A trans-Tasman travel bubble to New Zealand may be widened to include several Asian countries, including Japan, South Korea and even China.
In an interview with The West Australian, Neville Power – who was appointed Chairman of the National COVID-19 Co-ordination Commission in March – said he has intentions on creating a bubble that would expand wider than simply New Zealand.
“I think there are opportunities within that to look at specific destinations and specific testing – departure and arrival testing – so that critical activities and key travel can get going earlier,” he said.
“We have very significant trade links with Japan, Korea, China so there may be opportunities to restart that.
“Our resources sector relies very heavily on those Asian markets and there may be need for travel there.”
RELATED: What a trans-Tasman travel bubble will look like
Mr Power said the idea of widening the travel bubble to places like Indonesia, a popular tourist location for Australians, would pose “particular challenges” but wouldn’t be considered in the near future.
Australia is China’s sixth largest trading partner and is considered China’s fifth biggest supplier of imports. A total of 25 per cent of Australia’s manufactured imports come from China.
Earlier this week, New Zealand Prime Minister Jacinda Ardern and Australian Prime Minister met for a national cabinet meeting to discuss the workings of a “bubble” that would allow international travel across the ditch.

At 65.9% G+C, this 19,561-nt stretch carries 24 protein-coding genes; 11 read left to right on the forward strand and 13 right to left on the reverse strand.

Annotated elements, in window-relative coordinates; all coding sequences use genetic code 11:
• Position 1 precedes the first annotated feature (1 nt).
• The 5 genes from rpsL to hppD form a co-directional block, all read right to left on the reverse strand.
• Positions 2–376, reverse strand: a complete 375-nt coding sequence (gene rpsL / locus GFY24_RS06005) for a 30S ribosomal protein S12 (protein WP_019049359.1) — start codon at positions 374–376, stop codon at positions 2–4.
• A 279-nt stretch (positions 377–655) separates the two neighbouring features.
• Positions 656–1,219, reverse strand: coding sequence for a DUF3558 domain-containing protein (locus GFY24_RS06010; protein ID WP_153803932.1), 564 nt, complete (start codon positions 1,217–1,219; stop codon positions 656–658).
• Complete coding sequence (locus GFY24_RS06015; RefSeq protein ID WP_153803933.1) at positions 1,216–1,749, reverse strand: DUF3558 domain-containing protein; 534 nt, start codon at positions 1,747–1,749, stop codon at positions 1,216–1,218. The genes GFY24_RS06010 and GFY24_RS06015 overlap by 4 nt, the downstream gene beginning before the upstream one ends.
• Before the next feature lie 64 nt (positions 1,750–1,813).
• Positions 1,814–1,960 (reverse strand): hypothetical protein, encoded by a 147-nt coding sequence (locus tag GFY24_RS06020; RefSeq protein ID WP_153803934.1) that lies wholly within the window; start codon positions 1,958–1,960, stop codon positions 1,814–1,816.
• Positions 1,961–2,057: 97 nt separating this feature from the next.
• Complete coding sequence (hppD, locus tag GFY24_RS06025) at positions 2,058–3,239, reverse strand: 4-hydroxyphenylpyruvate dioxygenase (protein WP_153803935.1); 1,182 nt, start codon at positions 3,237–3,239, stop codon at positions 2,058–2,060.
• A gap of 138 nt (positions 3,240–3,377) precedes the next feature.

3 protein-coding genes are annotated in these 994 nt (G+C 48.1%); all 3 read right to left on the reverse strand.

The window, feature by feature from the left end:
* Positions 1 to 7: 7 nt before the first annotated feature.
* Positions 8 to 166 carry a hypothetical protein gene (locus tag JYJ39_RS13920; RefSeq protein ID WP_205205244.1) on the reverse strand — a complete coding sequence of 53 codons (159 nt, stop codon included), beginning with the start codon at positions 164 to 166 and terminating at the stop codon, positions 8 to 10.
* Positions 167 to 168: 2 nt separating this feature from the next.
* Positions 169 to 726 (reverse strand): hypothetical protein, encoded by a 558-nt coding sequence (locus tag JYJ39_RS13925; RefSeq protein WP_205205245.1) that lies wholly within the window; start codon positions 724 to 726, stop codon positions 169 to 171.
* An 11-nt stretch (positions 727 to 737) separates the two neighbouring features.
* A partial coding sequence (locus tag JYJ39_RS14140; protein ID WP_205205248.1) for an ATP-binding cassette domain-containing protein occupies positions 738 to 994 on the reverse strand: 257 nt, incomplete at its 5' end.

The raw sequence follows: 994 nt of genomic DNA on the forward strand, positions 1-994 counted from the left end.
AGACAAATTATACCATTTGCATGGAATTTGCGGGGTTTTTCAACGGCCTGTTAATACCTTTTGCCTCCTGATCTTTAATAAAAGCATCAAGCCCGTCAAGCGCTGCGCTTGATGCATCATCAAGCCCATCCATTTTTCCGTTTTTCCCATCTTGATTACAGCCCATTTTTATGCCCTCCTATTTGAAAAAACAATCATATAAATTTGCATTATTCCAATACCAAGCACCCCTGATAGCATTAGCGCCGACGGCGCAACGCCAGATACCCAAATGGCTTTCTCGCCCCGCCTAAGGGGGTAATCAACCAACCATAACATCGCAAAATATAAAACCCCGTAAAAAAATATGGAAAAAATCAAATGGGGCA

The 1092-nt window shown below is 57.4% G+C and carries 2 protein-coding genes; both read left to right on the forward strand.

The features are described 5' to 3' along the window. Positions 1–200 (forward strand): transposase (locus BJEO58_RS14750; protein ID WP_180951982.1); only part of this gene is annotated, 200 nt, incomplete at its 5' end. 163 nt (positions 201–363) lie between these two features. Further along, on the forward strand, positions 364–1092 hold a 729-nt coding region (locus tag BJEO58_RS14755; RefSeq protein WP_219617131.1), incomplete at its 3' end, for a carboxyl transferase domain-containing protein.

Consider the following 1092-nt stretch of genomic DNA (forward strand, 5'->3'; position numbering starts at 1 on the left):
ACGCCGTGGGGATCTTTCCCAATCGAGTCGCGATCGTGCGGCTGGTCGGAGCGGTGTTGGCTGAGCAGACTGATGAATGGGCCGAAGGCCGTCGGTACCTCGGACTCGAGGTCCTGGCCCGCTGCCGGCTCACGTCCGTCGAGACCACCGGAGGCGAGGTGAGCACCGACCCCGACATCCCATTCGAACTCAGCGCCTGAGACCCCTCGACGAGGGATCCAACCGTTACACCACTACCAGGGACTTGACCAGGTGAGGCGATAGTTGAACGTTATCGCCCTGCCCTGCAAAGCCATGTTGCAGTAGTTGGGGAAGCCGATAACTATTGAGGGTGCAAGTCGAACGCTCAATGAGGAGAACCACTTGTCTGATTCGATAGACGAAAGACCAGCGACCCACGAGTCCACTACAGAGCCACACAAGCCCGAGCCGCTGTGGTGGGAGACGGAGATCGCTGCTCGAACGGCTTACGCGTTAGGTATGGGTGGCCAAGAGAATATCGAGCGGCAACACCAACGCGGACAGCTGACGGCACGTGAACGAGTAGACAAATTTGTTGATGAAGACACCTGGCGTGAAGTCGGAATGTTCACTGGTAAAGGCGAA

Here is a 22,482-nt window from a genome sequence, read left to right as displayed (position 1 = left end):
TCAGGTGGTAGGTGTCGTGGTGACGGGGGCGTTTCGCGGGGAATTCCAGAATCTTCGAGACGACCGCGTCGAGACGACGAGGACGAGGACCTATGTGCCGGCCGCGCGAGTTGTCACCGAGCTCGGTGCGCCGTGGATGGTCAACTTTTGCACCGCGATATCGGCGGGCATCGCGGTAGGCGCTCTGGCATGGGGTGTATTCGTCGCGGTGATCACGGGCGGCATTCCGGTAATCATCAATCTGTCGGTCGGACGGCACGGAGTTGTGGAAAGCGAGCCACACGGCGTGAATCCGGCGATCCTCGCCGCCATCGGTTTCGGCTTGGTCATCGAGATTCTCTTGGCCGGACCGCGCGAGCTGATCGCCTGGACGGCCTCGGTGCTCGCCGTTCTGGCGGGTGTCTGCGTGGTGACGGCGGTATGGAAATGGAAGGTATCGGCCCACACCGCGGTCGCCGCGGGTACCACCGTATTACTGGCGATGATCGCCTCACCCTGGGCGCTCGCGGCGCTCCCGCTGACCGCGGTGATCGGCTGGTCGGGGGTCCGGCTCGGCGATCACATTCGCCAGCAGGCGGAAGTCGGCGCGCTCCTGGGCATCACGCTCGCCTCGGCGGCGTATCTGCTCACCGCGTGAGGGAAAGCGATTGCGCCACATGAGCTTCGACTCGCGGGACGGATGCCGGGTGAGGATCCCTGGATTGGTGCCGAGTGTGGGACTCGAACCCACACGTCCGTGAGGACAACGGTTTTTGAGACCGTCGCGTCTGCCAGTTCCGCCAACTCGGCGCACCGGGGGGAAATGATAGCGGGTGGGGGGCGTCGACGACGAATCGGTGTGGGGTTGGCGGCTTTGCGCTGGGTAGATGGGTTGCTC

Mr Morrison told reporters the “bubble” is an important “part of the road back” for both nations, while Ms Ardern agreed saying the travel between Australia and New Zealand would bring “some normality” back to both nations.
The coronavirus outbreak began in China in December, and has infected 82,000 people and caused 4600 deaths.
In Japan, there have been 15,253 confirmed infections and 556 deaths. South Korea has reported a total of 10,806 infections and 2255 deaths.
The idea of a “bubble” has been met with some hesitation by New Zealanders, who questioned whether the trans-Tasman travel deal is “too ambitious” given Australia is still reporting cases of the virus.
“The position that I would take on behalf of New Zealand is that when we feel comfortable and confident that we both won’t receive cases from Australia, but equally we won’t export them then that will be the time to move,” Ms Ardern said on Tuesday.
The logistics of the bubble are still to be discussed, with a launch date still likely to be months away, but Ms Ardern said there wouldn’t be a quarantine period attached.
“I think everyone would acknowledge it would be prohibitive,” she said.
“People wouldn’t travel if they had to stay on either side in quarantine for a two-week period and have to do the same when you return. But there is still a lot of work to be done before we can progress an idea like that.”